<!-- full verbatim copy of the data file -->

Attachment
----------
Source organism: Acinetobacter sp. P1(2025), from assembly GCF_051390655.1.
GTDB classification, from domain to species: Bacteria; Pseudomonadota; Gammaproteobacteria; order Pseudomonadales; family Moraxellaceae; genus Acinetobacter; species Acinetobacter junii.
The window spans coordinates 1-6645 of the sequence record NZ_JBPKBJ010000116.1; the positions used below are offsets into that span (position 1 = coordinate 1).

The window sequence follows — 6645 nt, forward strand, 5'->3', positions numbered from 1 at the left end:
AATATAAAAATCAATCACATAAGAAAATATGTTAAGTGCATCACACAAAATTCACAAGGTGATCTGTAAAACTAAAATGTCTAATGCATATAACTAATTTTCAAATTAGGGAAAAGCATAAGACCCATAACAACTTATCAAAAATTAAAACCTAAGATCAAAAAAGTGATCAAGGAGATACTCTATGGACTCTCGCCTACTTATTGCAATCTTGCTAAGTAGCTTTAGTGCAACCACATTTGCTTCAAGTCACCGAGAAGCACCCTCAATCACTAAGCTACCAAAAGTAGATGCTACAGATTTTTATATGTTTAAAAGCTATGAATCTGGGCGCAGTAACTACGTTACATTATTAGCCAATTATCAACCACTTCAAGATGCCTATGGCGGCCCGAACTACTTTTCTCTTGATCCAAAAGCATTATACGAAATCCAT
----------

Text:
Source organism: Acinetobacter sp. P1(2025), from assembly GCF_051390655.1.
GTDB classification, from domain to species: Bacteria; Pseudomonadota; Gammaproteobacteria; order Pseudomonadales; family Moraxellaceae; genus Acinetobacter; species Acinetobacter junii.
The window spans coordinates 1-6645 of the sequence record NZ_JBPKBJ010000116.1; the positions used below are offsets into that span (position 1 = coordinate 1).

The window sequence follows — 6645 nt, forward strand, 5'->3', positions numbered from 1 at the left end:
AATATAAAAATCAATCACATAAGAAAATATGTTAAGTGCATCACACAAAATTCACAAGGTGATCTGTAAAACTAAAATGTCTAATGCATATAACTAATTTTCAAATTAGGGAAAAGCATAAGACCCATAACAACTTATCAAAAATTAAAACCTAAGATCAAAAAAGTGATCAAGGAGATACTCTATGGACTCTCGCCTACTTATTGCAATCTTGCTAAGTAGCTTTAGTGCAACCACATTTGCTTCAAGTCACCGAGAAGCACCCTCAATCACTAAGCTACCAAAAGTAGATGCTACAGATTTTTATATGTTTAAAAGCTATGAATCTGGGCGCAGTAACTACGTTACATTATTAGCCAATTATCAACCACTTCAAGATGCCTATGGCGGCCCGAACTACTTTTCTCTTGATCCAAAAGCATTATACGAAATCCAT